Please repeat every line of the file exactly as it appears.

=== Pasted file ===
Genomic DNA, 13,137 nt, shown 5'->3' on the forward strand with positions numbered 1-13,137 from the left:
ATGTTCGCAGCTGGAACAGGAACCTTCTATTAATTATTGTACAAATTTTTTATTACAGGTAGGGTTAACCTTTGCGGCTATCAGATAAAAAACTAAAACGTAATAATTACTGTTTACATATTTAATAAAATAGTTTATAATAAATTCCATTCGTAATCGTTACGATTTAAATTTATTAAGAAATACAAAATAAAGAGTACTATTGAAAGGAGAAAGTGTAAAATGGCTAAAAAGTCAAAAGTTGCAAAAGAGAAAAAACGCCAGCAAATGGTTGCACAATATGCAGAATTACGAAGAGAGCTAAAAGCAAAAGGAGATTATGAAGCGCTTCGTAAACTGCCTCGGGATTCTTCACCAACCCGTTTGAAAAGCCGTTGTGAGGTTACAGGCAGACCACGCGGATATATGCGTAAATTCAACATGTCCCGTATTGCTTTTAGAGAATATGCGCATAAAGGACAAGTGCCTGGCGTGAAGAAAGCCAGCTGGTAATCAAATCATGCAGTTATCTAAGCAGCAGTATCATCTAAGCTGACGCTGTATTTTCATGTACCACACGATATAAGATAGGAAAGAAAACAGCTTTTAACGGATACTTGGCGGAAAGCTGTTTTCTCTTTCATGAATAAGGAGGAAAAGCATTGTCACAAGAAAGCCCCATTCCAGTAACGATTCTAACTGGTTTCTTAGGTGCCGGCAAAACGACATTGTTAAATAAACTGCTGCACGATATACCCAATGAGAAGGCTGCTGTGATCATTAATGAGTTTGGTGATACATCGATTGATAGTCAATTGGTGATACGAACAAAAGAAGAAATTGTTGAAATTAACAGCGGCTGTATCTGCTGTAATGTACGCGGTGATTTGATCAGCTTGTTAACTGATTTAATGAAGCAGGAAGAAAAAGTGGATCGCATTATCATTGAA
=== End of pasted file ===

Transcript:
Genomic DNA, 13,137 nt, shown 5'->3' on the forward strand with positions numbered 1-13,137 from the left:
ATGTTCGCAGCTGGAACAGGAACCTTCTATTAATTATTGTACAAATTTTTTATTACAGGTAGGGTTAACCTTTGCGGCTATCAGATAAAAAACTAAAACGTAATAATTACTGTTTACATATTTAATAAAATAGTTTATAATAAATTCCATTCGTAATCGTTACGATTTAAATTTATTAAGAAATACAAAATAAAGAGTACTATTGAAAGGAGAAAGTGTAAAATGGCTAAAAAGTCAAAAGTTGCAAAAGAGAAAAAACGCCAGCAAATGGTTGCACAATATGCAGAATTACGAAGAGAGCTAAAAGCAAAAGGAGATTATGAAGCGCTTCGTAAACTGCCTCGGGATTCTTCACCAACCCGTTTGAAAAGCCGTTGTGAGGTTACAGGCAGACCACGCGGATATATGCGTAAATTCAACATGTCCCGTATTGCTTTTAGAGAATATGCGCATAAAGGACAAGTGCCTGGCGTGAAGAAAGCCAGCTGGTAATCAAATCATGCAGTTATCTAAGCAGCAGTATCATCTAAGCTGACGCTGTATTTTCATGTACCACACGATATAAGATAGGAAAGAAAACAGCTTTTAACGGATACTTGGCGGAAAGCTGTTTTCTCTTTCATGAATAAGGAGGAAAAGCATTGTCACAAGAAAGCCCCATTCCAGTAACGATTCTAACTGGTTTCTTAGGTGCCGGCAAAACGACATTGTTAAATAAACTGCTGCACGATATACCCAATGAGAAGGCTGCTGTGATCATTAATGAGTTTGGTGATACATCGATTGATAGTCAATTGGTGATACGAACAAAAGAAGAAATTGTTGAAATTAACAGCGGCTGTATCTGCTGTAATGTACGCGGTGATTTGATCAGCTTGTTAACTGATTTAATGAAGCAGGAAGAAAAAGTGGATCGCATTATCATTGAA